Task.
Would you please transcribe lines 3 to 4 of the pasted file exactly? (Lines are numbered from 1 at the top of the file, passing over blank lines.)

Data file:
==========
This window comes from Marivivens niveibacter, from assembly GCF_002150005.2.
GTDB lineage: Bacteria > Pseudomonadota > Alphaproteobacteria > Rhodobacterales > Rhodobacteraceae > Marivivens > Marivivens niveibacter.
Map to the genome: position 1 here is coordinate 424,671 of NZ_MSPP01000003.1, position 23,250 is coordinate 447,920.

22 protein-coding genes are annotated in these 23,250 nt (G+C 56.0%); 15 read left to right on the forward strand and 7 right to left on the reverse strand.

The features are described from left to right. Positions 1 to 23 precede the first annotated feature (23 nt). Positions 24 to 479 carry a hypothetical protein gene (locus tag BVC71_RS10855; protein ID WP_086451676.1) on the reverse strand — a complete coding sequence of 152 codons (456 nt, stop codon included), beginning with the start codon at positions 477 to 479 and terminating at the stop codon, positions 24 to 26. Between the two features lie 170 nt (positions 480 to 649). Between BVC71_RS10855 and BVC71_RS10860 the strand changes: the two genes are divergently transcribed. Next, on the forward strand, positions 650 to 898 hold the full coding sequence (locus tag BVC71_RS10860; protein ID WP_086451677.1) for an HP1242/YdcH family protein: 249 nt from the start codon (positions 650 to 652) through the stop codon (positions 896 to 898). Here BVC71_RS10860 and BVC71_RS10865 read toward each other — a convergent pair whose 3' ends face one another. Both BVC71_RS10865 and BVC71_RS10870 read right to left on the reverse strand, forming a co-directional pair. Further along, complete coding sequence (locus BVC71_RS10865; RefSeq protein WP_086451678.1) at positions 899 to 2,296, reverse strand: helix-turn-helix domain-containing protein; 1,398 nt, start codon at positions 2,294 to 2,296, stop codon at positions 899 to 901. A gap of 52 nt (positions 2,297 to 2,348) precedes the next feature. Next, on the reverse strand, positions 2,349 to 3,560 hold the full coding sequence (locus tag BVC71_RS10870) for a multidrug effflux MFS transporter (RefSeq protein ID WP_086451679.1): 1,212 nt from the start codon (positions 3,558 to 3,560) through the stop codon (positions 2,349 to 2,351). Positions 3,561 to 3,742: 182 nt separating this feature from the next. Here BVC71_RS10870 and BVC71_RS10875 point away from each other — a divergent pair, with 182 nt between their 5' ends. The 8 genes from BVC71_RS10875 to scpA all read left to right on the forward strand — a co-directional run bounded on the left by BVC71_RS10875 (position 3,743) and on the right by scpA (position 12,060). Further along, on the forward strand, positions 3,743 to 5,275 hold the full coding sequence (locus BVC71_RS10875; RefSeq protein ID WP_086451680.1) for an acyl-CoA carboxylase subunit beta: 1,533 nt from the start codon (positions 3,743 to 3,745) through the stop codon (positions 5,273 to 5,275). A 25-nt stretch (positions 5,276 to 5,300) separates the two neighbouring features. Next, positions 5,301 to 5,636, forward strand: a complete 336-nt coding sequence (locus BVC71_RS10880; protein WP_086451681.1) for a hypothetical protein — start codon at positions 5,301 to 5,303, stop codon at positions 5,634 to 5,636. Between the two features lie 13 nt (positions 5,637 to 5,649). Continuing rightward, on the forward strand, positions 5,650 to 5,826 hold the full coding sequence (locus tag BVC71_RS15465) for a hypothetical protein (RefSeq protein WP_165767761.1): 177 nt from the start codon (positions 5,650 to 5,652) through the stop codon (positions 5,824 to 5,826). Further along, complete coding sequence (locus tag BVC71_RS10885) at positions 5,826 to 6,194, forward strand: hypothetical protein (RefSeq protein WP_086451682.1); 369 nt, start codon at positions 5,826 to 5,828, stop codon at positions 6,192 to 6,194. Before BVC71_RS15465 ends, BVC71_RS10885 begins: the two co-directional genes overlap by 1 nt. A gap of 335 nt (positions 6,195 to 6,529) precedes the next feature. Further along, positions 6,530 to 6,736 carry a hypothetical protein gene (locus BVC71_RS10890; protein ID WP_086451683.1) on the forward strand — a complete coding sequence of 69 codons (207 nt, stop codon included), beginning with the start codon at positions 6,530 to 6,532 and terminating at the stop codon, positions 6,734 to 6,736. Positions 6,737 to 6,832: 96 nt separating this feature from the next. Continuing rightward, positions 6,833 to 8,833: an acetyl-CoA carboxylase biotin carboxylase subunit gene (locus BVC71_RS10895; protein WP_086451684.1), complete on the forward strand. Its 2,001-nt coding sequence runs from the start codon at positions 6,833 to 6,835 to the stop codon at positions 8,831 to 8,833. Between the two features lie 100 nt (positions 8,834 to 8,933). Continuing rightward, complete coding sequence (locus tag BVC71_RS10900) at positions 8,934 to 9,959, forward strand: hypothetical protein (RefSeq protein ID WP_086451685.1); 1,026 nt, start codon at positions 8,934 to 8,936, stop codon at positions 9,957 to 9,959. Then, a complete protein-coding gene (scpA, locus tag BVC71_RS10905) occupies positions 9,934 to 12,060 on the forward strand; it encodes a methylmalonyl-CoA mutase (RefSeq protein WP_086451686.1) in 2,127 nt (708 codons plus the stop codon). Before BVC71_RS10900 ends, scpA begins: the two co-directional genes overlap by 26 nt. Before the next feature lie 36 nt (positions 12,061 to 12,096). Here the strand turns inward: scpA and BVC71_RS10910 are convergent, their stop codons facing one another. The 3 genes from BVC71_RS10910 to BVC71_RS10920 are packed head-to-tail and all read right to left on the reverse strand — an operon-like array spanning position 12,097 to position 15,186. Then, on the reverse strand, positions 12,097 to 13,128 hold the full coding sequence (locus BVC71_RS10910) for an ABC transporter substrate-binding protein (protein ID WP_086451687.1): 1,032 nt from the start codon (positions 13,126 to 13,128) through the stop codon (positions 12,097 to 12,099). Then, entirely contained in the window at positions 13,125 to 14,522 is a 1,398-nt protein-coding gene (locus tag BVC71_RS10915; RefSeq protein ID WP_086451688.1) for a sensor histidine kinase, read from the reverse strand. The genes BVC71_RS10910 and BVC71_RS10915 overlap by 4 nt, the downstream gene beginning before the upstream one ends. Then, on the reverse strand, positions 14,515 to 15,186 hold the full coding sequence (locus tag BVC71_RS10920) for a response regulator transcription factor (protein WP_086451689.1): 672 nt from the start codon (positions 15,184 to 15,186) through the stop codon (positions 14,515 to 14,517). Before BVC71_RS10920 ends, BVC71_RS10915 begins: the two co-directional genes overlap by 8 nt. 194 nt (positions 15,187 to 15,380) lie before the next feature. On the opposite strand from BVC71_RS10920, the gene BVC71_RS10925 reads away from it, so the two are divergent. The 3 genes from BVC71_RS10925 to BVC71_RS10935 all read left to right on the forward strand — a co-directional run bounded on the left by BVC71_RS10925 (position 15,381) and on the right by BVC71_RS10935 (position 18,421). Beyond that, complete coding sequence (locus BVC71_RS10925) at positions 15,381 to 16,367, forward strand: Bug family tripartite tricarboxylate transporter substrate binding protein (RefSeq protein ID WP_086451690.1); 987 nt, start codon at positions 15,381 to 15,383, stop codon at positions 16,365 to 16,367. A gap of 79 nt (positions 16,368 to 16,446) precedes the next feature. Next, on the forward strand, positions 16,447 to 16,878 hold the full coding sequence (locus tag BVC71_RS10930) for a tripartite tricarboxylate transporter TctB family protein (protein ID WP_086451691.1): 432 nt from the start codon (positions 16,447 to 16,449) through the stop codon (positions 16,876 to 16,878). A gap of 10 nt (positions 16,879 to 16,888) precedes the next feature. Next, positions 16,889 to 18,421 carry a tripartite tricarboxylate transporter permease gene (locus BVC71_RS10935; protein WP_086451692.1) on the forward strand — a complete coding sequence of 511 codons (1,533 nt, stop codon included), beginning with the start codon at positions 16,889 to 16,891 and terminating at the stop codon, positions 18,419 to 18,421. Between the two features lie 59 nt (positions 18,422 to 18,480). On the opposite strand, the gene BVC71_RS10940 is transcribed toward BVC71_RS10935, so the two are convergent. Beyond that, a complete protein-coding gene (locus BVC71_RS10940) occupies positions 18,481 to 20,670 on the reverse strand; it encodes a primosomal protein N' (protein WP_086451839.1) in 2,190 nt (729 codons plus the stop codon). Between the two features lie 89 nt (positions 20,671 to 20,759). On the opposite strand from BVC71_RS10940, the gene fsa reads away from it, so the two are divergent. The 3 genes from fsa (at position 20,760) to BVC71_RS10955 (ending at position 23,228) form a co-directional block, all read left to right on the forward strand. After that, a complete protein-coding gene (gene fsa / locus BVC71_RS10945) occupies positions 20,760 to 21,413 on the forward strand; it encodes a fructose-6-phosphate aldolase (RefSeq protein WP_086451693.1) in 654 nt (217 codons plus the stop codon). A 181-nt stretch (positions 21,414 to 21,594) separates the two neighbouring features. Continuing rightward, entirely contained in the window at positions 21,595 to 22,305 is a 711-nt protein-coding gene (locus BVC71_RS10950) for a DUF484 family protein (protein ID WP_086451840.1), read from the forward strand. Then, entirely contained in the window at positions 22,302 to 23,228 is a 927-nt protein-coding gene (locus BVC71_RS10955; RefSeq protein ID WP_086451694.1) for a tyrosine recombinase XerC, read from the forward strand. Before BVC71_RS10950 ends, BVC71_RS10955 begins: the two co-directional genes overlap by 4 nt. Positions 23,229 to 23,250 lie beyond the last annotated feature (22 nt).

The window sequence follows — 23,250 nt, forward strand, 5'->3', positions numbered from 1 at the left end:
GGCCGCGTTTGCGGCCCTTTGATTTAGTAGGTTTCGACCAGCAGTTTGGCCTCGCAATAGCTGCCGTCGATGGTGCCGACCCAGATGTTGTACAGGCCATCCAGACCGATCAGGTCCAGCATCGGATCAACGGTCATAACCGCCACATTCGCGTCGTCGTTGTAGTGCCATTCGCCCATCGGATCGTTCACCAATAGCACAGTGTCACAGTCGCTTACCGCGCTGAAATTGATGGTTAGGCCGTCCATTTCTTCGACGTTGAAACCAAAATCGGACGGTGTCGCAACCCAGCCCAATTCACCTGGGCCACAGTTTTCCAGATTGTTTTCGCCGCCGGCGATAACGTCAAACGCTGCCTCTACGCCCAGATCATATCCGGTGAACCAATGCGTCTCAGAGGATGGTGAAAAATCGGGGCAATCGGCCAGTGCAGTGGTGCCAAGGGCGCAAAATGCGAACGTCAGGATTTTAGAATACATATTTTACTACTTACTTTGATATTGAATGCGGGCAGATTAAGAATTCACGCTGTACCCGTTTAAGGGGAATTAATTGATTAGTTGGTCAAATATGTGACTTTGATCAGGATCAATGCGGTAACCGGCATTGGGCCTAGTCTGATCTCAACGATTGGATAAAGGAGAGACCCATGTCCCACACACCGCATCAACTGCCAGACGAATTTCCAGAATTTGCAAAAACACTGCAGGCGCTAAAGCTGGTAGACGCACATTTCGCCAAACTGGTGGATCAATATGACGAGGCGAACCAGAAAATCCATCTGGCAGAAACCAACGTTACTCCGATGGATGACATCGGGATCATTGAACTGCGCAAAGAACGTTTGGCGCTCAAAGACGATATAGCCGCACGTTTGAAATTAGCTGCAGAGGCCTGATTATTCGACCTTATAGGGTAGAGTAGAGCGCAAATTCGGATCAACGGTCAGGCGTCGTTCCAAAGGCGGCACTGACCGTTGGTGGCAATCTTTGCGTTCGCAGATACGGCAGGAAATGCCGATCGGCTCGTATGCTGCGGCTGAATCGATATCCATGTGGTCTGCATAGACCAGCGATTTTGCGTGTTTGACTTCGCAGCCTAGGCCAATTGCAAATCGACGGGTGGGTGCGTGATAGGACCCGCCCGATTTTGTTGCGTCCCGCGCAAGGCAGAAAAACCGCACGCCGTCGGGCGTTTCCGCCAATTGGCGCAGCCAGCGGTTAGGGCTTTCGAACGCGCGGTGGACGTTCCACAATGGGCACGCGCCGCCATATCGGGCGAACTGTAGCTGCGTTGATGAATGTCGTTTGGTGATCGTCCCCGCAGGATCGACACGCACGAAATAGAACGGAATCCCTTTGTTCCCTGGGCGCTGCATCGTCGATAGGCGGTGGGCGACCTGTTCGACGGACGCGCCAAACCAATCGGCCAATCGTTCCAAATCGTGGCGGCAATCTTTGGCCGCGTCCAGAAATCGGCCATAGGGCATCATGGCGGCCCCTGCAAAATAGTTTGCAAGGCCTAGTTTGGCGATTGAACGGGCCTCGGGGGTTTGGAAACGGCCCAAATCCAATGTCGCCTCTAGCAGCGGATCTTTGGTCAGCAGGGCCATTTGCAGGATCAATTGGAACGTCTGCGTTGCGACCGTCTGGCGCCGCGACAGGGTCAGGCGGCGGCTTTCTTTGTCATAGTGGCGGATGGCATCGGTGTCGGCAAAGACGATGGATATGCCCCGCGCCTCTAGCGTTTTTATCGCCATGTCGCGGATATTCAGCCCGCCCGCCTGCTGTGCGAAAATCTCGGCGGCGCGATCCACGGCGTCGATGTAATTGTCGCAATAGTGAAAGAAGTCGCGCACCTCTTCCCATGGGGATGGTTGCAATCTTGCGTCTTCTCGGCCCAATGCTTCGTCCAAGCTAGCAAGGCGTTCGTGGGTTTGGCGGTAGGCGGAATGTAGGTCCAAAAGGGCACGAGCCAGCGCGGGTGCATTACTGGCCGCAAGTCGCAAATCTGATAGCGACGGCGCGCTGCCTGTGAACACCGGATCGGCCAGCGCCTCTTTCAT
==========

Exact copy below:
Map to the genome: position 1 here is coordinate 424,671 of NZ_MSPP01000003.1, position 23,250 is coordinate 447,920.

22 protein-coding genes are annotated in these 23,250 nt (G+C 56.0%); 15 read left to right on the forward strand and 7 right to left on the reverse strand.